27, white male, TX-26 (current), TN-07 (originally), liberal-leaning independent

          by TDDVandy on Sat Oct 08, 2011 at 01:03:56 PM PDT

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          •  You have "autonomy" in that it's up to you... (2+ / 0-)
            Recommended by:
            arlene, Pandoras Box

            to decide who you're going to have consensual sex with. After that, your autonomy ends, because you no longer are biologically going to be the one carrying any resulting fetus. Abortion rights stem from women's right to control their own body and medical privacy, so it's no longer anyone's decision but theirs whether to carry a fetus to term once pregnancy occurs. Biology dictates that male reproductive autonomy ends after sex occurs, while female reproductive autonomy ends after the pregnancy is over. That's the only equitable way to resolve the question of conflicting rights.

            AFTER a child is born, then a different set of rights kick in: those of the child to be supported by its parents. That is the basis for the 18+ years of child support: it's not about the rights of the mother; it's about the needs and rights of the child. So male reproductive autonomy is irrelevant to the question of child support, because the two questions have nothing to do with each other.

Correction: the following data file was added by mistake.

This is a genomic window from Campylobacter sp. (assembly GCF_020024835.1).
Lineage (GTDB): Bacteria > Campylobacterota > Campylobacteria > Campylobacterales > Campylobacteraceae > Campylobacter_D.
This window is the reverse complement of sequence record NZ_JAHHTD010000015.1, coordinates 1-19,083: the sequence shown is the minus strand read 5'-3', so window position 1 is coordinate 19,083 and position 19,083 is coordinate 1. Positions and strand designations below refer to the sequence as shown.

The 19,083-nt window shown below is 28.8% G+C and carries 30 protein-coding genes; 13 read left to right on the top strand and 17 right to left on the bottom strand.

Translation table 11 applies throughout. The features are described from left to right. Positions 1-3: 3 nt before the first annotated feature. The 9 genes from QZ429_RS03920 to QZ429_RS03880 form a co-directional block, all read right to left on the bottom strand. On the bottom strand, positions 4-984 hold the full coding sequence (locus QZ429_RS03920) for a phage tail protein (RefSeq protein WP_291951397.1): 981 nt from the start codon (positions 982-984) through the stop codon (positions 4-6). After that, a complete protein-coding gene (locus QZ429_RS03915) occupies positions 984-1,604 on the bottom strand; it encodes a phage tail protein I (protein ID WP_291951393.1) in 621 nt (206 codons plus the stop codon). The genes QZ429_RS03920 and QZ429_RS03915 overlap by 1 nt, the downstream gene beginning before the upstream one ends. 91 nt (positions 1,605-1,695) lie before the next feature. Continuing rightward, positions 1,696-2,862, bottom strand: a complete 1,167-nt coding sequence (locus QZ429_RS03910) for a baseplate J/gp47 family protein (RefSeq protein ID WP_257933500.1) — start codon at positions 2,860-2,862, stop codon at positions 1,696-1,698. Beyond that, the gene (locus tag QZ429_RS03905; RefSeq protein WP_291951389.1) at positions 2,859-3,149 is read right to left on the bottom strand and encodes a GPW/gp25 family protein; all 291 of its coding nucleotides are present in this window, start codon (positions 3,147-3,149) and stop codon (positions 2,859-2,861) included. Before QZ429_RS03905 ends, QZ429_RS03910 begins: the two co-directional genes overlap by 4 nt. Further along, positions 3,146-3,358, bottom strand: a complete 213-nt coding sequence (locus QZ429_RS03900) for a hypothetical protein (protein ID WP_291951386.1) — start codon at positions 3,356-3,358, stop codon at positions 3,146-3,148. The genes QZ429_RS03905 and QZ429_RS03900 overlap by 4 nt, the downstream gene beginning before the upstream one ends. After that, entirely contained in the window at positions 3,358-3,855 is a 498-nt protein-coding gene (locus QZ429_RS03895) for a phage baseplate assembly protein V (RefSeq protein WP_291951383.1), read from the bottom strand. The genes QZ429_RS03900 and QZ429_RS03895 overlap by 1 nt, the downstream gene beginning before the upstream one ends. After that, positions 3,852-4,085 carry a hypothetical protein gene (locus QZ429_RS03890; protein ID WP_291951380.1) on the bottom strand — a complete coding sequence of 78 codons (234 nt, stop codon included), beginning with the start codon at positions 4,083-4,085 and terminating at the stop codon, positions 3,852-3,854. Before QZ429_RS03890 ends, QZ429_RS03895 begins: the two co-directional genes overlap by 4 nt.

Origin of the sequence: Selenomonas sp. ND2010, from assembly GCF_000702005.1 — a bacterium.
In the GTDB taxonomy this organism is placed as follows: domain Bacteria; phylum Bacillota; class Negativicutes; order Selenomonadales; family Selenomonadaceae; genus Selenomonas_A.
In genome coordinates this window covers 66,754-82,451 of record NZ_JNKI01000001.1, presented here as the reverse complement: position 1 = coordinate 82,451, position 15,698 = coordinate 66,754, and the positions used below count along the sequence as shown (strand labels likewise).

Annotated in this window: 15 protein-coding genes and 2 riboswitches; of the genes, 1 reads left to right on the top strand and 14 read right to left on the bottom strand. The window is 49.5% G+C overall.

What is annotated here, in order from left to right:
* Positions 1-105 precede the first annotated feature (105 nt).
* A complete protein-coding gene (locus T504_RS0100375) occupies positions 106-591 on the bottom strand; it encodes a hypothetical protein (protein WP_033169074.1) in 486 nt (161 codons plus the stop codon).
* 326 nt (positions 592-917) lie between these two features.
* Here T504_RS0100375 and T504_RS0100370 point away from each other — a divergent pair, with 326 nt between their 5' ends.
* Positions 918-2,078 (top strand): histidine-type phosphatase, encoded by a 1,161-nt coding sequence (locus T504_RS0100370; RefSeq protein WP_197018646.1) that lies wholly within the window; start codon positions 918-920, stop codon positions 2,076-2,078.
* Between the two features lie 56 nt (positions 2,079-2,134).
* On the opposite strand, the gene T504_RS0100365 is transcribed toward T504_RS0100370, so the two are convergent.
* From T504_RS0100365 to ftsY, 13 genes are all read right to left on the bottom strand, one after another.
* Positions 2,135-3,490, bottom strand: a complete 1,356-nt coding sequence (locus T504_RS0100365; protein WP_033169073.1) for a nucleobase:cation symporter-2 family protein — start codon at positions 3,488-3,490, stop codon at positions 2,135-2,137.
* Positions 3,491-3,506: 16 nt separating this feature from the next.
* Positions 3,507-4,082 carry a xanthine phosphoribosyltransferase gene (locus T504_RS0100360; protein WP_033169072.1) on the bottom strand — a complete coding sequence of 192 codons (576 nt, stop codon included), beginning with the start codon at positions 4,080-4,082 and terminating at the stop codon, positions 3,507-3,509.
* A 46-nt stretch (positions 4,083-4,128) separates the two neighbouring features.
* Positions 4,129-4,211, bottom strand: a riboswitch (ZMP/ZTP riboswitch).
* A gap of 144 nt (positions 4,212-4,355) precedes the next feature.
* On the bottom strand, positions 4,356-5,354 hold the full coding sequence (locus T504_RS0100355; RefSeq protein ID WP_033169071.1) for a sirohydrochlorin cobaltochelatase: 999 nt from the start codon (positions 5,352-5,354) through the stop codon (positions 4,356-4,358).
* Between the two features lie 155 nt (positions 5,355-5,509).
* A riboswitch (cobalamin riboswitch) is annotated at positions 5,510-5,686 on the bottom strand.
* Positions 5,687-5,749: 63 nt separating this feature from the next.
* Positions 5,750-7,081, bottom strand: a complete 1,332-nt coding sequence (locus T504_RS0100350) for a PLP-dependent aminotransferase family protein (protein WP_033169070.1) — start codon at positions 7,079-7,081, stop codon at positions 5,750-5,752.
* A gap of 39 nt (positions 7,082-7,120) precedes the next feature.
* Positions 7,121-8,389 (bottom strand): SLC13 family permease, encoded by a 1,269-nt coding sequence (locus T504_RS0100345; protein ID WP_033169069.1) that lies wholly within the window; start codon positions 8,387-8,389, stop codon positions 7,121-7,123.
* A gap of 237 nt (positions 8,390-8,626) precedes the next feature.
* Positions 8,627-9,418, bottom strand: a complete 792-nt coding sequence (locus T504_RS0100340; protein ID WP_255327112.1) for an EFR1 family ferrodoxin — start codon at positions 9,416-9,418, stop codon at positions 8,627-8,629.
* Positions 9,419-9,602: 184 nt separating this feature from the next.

And, of course, men should be protected from things like paternity fraud, ideally (women have an obligation to name the correct father of their child, both out of respect for the rights of the man and respect for the rights of their child). But this is really a fairly a trivial issue when compared to the reproductive autonomy problems that women have faced and continue to face. And frankly, I'm very wary of being associated with any sort of "male rights activism", given how many of the proponents of that school of thought seem to be raging misogynist dickbags. Not saying you necessarily are sympathizing with them, but just warning that you should be careful about how you come off when discussing this issue, especially with women.

            •  I think right now (1+ / 0-)
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              Pandoras Box

              My viewpoint on all this is being affected by a recent conversation I had with my girlfriend, in which she asked if I would still use a condom if she were on the pill, I said yes, and she got pissed.

              This is really what I'm having trouble understanding.

              27, white male, TX-26 (current), TN-07 (originally), liberal-leaning independent

              by TDDVandy on Sat Oct 08, 2011 at 01:54:48 PM PDT